Jun 5, 2006

Human Resource Management as a career choice

Get to know HR

I often have been posting about things related to HR and OD and related topics, when it suddenly dawned on me that some of my readers are still students and might not know what it's like in a HR department, what skills you need and what are the different kind of jobs are available.

So here's my lowdown for those of you considering a career in HR.

What is HR?

Human Resources is the discipline of study of human behavior within organizations. The field comprises study of individual behavior, group behavior and organizational behavior. As a field of study, OB is the backbone of Human Resource Management.

So it's not common sense?

Unfortunately, while everyone seems to think HR is common sense, in reality it is not. HR people without any knowledge of human motivation, perception, identity and behavior are doing great harm to their organizations and fellow employees.

Seriously, in lay terms, what do you guys do?

In lay terms, HR people are responsible for attracting, retaining and developing people to their organizations.

The people who attract people to organizations are known as recruiters, and they are HR people with the jobs that are very 'sales and marketing' in nature. They scour your resumes, your job sites and these days, even your blogs to find those great people that are needed to make their company successful.

However, they just can't offer you any salary. The people who set salary and salary bands within the organization based on the job families within the organization and ensuring industry parity are the compensation & benefits experts. These HR guys love working with numbers and crunch data on excel sheets and talk in their jargon that has a lot of "percentile, median, etc" words thrown in them.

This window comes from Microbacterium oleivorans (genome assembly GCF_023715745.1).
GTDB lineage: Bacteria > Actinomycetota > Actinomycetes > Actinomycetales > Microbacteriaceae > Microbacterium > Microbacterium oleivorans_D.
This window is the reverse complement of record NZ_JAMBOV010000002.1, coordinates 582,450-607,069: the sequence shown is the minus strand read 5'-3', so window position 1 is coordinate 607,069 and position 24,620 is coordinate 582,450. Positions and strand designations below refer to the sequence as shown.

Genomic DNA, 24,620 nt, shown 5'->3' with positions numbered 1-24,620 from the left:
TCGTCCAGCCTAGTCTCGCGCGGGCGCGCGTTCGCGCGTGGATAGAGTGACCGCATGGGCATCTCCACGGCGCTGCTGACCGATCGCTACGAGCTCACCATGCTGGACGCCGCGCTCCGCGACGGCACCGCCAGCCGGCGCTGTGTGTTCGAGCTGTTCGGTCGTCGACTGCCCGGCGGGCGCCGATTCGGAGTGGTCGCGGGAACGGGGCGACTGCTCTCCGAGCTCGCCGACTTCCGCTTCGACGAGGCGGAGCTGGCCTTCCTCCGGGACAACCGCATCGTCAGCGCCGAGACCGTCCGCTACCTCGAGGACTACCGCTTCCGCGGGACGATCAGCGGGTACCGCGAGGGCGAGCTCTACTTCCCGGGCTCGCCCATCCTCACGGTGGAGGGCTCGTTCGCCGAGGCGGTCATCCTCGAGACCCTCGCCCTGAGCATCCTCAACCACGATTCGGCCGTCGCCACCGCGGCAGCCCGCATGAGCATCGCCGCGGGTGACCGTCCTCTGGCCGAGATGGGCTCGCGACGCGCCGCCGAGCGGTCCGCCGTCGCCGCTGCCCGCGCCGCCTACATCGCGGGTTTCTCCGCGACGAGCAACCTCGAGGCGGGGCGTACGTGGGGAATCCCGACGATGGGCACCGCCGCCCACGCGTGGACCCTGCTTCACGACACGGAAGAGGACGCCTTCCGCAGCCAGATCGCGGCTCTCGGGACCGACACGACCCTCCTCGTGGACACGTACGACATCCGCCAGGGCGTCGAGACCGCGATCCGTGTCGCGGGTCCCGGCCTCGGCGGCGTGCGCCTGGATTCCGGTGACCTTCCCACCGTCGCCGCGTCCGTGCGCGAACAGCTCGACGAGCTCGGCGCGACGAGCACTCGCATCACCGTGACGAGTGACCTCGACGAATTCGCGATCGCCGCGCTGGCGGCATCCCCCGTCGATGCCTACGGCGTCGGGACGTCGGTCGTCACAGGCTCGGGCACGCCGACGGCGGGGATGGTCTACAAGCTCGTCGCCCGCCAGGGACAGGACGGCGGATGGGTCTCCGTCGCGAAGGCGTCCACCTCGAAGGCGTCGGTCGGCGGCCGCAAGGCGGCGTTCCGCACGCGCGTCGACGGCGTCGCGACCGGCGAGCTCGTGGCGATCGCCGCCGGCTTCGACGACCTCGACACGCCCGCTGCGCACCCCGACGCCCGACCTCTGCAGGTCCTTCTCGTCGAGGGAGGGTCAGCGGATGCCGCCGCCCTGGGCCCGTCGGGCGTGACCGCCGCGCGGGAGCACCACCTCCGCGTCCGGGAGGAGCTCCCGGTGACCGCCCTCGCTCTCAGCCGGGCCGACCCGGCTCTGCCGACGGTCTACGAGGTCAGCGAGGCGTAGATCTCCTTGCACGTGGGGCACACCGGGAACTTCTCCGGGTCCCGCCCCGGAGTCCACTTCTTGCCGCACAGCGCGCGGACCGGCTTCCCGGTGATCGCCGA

After an employee comes on board, they come under the ambit of the HR Generalist (also called Business partner, Employee Relations, Unit HR, etc.). The job is fairly simple, they solve your day to day queries reagrding policies and processes. They also are the guys you run to for your goal setting, performance management issues. Their primary client happens to be the business and they analyse a lot of employee data and advise the management on business unit specific HR issues.

The development of the employees is spearheaded by the Training or Learning function within HR. This team also comprises a lot of technical and business trainers sometimes in certain industries. In other industries or companies it might be outsourced to a large extent. The training group's job is to track the skills of various employees, do the training needs identification for them (if a competency model is in place in the organization) and ensure that training is delivered that is useful for the business and work with the management to follow up and check if behavioral impact of high cost training at least is there.

So do you want to be a HR professional? Which role described above excites you most?

Do you have any additional questions?